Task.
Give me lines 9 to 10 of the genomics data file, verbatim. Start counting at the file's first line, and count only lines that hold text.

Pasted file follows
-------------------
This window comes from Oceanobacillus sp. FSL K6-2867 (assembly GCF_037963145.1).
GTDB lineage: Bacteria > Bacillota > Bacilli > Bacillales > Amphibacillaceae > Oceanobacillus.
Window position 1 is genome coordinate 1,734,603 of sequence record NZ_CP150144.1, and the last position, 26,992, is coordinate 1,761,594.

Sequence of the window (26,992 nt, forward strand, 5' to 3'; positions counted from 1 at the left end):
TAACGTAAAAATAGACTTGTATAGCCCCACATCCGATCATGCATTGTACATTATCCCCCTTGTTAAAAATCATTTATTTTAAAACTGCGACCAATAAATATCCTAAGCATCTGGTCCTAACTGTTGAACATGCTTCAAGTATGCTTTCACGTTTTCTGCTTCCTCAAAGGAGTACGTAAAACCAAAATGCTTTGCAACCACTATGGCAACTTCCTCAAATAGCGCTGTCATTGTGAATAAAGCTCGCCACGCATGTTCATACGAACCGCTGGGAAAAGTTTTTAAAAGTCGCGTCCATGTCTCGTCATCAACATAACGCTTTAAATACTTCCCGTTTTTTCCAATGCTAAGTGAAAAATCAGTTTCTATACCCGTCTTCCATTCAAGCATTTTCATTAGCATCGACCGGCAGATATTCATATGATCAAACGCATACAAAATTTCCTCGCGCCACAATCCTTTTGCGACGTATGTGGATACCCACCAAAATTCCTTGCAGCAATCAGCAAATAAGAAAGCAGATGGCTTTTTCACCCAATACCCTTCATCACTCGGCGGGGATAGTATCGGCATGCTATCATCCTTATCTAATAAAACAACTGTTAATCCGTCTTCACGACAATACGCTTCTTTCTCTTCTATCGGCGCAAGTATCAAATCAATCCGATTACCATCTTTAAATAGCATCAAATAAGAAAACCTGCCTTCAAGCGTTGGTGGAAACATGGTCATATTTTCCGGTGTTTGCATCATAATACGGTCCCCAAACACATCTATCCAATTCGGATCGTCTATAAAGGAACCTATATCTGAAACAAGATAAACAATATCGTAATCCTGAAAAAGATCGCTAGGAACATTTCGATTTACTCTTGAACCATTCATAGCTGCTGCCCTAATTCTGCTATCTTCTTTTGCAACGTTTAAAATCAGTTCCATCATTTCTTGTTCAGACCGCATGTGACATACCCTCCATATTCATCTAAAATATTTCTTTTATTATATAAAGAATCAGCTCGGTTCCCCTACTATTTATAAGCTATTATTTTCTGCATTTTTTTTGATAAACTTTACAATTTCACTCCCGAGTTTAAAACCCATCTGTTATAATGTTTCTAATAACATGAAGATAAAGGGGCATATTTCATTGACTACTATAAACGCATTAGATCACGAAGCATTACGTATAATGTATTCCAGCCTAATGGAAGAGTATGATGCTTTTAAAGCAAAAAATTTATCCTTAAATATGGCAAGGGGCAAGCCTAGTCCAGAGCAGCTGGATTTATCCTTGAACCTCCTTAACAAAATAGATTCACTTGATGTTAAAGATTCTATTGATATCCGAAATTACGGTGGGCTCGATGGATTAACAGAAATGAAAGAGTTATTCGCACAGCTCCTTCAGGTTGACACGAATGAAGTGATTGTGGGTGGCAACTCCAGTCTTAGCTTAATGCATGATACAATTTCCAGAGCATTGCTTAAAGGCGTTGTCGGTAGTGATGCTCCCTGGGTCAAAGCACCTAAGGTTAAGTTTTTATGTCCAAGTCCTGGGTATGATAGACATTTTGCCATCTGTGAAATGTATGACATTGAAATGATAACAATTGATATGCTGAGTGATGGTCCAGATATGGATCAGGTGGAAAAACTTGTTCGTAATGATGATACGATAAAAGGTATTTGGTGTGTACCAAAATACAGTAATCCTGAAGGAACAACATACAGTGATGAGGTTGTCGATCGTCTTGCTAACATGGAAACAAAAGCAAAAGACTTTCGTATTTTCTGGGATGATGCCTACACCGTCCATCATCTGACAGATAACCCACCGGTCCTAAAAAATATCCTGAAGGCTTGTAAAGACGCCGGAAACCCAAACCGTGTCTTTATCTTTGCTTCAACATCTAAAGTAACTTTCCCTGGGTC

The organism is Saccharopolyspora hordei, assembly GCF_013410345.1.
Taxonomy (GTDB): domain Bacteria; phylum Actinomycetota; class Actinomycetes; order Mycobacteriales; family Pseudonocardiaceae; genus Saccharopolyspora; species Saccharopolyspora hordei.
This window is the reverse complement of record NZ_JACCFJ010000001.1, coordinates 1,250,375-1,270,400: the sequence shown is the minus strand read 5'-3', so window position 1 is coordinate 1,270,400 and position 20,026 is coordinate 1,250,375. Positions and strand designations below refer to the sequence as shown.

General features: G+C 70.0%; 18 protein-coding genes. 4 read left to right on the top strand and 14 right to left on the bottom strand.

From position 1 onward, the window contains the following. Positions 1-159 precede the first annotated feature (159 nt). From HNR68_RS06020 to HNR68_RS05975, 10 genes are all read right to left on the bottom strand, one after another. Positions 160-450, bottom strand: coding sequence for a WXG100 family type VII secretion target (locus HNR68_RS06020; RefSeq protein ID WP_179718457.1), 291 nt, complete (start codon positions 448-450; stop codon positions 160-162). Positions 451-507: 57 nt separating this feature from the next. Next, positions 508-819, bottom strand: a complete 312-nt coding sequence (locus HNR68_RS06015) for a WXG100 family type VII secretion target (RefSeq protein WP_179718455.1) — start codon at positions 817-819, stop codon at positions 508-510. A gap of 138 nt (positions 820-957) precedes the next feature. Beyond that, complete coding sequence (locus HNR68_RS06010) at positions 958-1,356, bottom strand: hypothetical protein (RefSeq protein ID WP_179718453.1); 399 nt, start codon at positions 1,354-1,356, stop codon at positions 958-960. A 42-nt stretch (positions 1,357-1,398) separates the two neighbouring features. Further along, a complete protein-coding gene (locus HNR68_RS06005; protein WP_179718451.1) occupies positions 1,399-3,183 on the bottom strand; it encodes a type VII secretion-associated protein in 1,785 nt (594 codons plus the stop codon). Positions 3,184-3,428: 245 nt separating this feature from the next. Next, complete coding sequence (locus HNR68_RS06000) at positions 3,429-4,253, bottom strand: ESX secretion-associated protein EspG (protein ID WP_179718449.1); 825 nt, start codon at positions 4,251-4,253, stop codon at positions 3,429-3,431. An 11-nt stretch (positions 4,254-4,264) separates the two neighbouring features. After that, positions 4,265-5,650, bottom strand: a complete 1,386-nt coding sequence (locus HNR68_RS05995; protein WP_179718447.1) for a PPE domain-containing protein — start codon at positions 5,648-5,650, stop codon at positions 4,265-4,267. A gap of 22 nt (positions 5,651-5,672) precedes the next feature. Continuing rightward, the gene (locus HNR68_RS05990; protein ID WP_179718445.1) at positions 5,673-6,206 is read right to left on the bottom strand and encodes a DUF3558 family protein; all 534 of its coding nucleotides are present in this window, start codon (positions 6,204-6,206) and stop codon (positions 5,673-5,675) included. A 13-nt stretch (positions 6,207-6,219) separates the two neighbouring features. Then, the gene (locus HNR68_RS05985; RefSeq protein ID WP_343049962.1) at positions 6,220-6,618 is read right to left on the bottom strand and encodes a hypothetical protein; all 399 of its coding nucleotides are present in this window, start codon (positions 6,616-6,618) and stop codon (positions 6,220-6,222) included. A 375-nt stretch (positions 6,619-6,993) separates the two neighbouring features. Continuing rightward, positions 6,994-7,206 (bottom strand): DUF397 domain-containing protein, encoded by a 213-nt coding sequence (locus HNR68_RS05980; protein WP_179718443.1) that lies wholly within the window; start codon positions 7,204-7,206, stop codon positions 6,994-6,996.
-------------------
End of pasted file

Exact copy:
General features: G+C 70.0%; 18 protein-coding genes. 4 read left to right on the top strand and 14 right to left on the bottom strand.

From position 1 onward, the window contains the following. Positions 1-159 precede the first annotated feature (159 nt). From HNR68_RS06020 to HNR68_RS05975, 10 genes are all read right to left on the bottom strand, one after another. Positions 160-450, bottom strand: coding sequence for a WXG100 family type VII secretion target (locus HNR68_RS06020; RefSeq protein ID WP_179718457.1), 291 nt, complete (start codon positions 448-450; stop codon positions 160-162). Positions 451-507: 57 nt separating this feature from the next. Next, positions 508-819, bottom strand: a complete 312-nt coding sequence (locus HNR68_RS06015) for a WXG100 family type VII secretion target (RefSeq protein WP_179718455.1) — start codon at positions 817-819, stop codon at positions 508-510. A gap of 138 nt (positions 820-957) precedes the next feature. Beyond that, complete coding sequence (locus HNR68_RS06010) at positions 958-1,356, bottom strand: hypothetical protein (RefSeq protein ID WP_179718453.1); 399 nt, start codon at positions 1,354-1,356, stop codon at positions 958-960. A 42-nt stretch (positions 1,357-1,398) separates the two neighbouring features. Further along, a complete protein-coding gene (locus HNR68_RS06005; protein WP_179718451.1) occupies positions 1,399-3,183 on the bottom strand; it encodes a type VII secretion-associated protein in 1,785 nt (594 codons plus the stop codon). Positions 3,184-3,428: 245 nt separating this feature from the next. Next, complete coding sequence (locus HNR68_RS06000) at positions 3,429-4,253, bottom strand: ESX secretion-associated protein EspG (protein ID WP_179718449.1); 825 nt, start codon at positions 4,251-4,253, stop codon at positions 3,429-3,431. An 11-nt stretch (positions 4,254-4,264) separates the two neighbouring features. After that, positions 4,265-5,650, bottom strand: a complete 1,386-nt coding sequence (locus HNR68_RS05995; protein WP_179718447.1) for a PPE domain-containing protein — start codon at positions 5,648-5,650, stop codon at positions 4,265-4,267. A gap of 22 nt (positions 5,651-5,672) precedes the next feature. Continuing rightward, the gene (locus HNR68_RS05990; protein ID WP_179718445.1) at positions 5,673-6,206 is read right to left on the bottom strand and encodes a DUF3558 family protein; all 534 of its coding nucleotides are present in this window, start codon (positions 6,204-6,206) and stop codon (positions 5,673-5,675) included. A 13-nt stretch (positions 6,207-6,219) separates the two neighbouring features. Then, the gene (locus HNR68_RS05985; RefSeq protein ID WP_343049962.1) at positions 6,220-6,618 is read right to left on the bottom strand and encodes a hypothetical protein; all 399 of its coding nucleotides are present in this window, start codon (positions 6,616-6,618) and stop codon (positions 6,220-6,222) included. A 375-nt stretch (positions 6,619-6,993) separates the two neighbouring features. Continuing rightward, positions 6,994-7,206 (bottom strand): DUF397 domain-containing protein, encoded by a 213-nt coding sequence (locus HNR68_RS05980; protein WP_179718443.1) that lies wholly within the window; start codon positions 7,204-7,206, stop codon positions 6,994-6,996.